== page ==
While he was being held in the "Hotel of Agriculture," the police uncovered material it believed to be incriminating. In a stack of papers removed from Ji's apartment, they found three nondescript, stamped forms that his clients had to fill out so that he could serve as their legal representative. The forms are harmless, containing standard information such as a client's name, age, address and marital status, and they were all stamped to indicate that they had been received by the judicial authority. The innocuous words on the red, oval stamp read: "Justice Center -- Confirmation of Legal Representation." The police, and later the district attorney, claimed that these forms were forged, and that the forger was Ji Sizun.
They now had a case and an indictment and it was enough to enable them to remove Ji from his house arrest on Sept. 18. He had already been detained for a period that exceeded the legal time limit for house arrest under Chinese law. Ji was taken to the Fuzhou Number 2 detention facility in the southern part of the city, near the main highway to Xiamen, where the city gives way to fields and factories, and where the ditches are filled with rank tropical vegetation. The only external feature identifying the facility as a prison is its tall gate, flanked by stone lions and surveillance cameras in every corner.
Accusing the authorities of torture without hearing their side of the story is a risky proposition. But the police in China have no press office worthy of the name and the Interior Ministry is not receptive to questions of this nature. For this reason, it is only possible to relate the story Ji told his attorneys, which is that the police tortured him with sleep deprivation while he was in pretrial detention. According to his account, he was once interrogated for hours and forced to stay awake for 16 hours. On a separate occasion, he was kept awake for 25 to 30 hours, a practice so abusive that even the prison warden objected.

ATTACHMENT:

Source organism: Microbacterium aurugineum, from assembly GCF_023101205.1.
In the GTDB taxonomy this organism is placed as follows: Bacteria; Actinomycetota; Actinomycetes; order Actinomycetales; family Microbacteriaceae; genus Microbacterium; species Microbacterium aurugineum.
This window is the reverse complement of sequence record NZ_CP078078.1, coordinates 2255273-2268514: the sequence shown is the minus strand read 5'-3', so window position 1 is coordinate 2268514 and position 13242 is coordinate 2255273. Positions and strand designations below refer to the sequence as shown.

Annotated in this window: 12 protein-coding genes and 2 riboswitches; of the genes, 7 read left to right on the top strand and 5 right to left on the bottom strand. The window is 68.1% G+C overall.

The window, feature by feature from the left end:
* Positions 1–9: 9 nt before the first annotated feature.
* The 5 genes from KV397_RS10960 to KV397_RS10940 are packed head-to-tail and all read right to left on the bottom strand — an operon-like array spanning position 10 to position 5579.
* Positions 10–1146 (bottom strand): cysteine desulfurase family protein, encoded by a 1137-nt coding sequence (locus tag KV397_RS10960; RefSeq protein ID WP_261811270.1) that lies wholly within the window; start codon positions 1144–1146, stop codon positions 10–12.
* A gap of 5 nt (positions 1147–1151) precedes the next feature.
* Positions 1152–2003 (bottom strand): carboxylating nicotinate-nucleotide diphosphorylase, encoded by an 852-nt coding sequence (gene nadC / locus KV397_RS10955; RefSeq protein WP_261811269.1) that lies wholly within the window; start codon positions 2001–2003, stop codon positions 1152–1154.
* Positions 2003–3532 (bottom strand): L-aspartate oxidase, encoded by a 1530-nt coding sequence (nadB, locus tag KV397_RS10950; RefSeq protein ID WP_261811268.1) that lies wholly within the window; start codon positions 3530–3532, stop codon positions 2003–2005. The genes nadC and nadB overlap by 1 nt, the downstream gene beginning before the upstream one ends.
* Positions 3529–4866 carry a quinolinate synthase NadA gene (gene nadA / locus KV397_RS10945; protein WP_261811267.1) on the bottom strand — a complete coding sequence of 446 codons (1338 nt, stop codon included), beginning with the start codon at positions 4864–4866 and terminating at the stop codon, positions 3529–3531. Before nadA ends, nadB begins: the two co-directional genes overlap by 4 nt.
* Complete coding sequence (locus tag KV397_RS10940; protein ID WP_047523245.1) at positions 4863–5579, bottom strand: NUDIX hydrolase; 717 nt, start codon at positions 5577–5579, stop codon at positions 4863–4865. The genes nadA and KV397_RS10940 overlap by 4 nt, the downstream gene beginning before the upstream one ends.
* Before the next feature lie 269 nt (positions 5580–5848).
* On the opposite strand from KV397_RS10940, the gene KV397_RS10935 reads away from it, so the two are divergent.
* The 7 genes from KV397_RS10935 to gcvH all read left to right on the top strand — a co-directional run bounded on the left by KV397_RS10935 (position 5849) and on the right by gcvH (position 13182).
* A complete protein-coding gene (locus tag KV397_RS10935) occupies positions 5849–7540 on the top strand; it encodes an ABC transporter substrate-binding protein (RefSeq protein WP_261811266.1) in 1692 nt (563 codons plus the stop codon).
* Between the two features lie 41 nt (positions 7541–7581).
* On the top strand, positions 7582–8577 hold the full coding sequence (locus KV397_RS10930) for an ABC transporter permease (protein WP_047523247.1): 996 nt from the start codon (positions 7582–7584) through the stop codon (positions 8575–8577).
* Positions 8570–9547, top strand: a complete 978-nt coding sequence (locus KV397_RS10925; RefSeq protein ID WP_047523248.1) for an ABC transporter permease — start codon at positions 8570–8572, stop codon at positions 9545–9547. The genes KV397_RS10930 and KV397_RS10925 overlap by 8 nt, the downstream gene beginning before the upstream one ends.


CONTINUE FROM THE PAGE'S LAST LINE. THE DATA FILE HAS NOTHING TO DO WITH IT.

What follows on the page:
When Ji still refused to confess to his alleged crimes, they threatened to place him in a cell with the corrupt officials he had helped put behind bars. That was when Ji told them what they wanted to hear: That he copied the forms himself and forged the red, oval stamp.
The authorities had their confession, and on Jan. 7, 2009, they had a conviction. Even though Ji recanted his confession during a hearing, saying that he had made it under duress, the judge, in a hearing closed to the public, sentenced him to a three-year prison term. Despite the secret proceedings, the news traveled quickly, spread by friends, attorneys, the Internet, text messages and word of mouth. That was why Jan. 7, 2009 represented the first time that there was any word of Ji after he had disappeared without a trace for a full 148 days. At least his supporters now knew that he was alive, and that he would file an appeal.